Formula 1 commercial chief Bernie Ecclestone is renewing the idea of a budget cap in Formula 1 as a means of ensuring costs are kept under control.
As discussions continue to try and frame a deal for the FIA to police the current Resource Restriction Agreement, high level sources have revealed that Ecclestone has told teams he is serious about a move to impose a complete cost control in time for the 2014 season.
During Monday's meeting in Paris between team principals, the FIA and Ecclestone, and in a subsequent meeting in the Indian Grand Prix paddock, Ecclestone put forward his plans for the budget cap. While the idea of a cap has not received support from teams in the past – because it would result in a drastic cut in their spending power – Ecclestone is planning to set the starting limit as high as $250 million. This would be around the figure that the current top teams are spending - with Red Bull's recent accounts lodged at companies house showing a $280 million turnover for all its activities.
Red Bull team principal Christian Horner believes that a budget cap would be a more suitable solution to cost control than the current RRA.
"Ultimately an overall cap that captured all activities of an entrant would be a better way of looking at controlling costs than what is currently proposed," he said. "I think the problem with what is proposed is different entities are treated in different ways, which is our major concern."
The biggest hurdle in imposing such a cap on costs on teams though is how to ensure that engine spending by manufacturers is incorporated in a fair way.
"This is the fundamental problem," said Horner. "It is very difficult. Basically you are looking at a supply price, but this is where budget controls fall down in terms of how do you police and regulate them? This is where stability of regulations will always have a much bigger and more transparent impact."
Sauber team principal Monisha Kaltenborn said recently that she was in favor of a budget cap approach being adopted in F1, but had to be at the right level.
"We for a while have been proposing a budget cap, which we are still convinced about because it will allow everyone to make use of their strengths," she said. "It would be a level playing field and everyone could go the way they wanted to, which I think would make the sport very exciting.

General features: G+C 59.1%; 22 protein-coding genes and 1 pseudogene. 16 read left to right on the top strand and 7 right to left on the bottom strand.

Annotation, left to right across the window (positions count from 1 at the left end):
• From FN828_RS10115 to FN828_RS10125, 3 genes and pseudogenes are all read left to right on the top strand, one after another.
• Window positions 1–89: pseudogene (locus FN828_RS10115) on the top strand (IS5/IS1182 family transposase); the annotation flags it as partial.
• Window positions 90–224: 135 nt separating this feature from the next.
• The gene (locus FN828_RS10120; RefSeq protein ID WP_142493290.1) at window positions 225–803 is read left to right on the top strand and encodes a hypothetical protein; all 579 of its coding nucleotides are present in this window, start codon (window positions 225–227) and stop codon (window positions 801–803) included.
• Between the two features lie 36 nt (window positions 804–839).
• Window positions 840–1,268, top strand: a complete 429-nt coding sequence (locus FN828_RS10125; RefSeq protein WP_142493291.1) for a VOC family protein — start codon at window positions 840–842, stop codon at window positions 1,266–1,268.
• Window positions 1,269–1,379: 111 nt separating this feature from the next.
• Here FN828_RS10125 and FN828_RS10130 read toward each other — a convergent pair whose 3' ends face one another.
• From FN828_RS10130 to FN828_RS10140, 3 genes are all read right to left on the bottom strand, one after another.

"But we should not start at a level that is even beyond what people are doing right now. Fans want to see competition between teams, and what strategic decision you take on the development side as well as on track."
Another team principal, who did not wish to be identified, was much more skeptical about the idea of a budget cap being introduced at $250 million, believing the level was too high to be meaningful.
"There is no plan yet to bring that limit down, so it will not really affect anyone – or help any of the teams that are facing cost issues," he said.
Horner reckoned that ultimately the best way to help all the teams on the grid would be to impose tighter technical and sporting regulations that limited the benefits of spending too much money.
"The problem is that we contradict ourselves, because 2014 for sure will be a very expensive car," he said. "Whenever you change regulations there is inevitably an increase in expense involved, as you cannot carry over any components and you have to start your R&D process again from scratch.
"The most important thing is stability, and I think what we would like to see is that 2014 is fixed, but thereafter there needs to be stability and I think stable regulations do enable costs to decrease."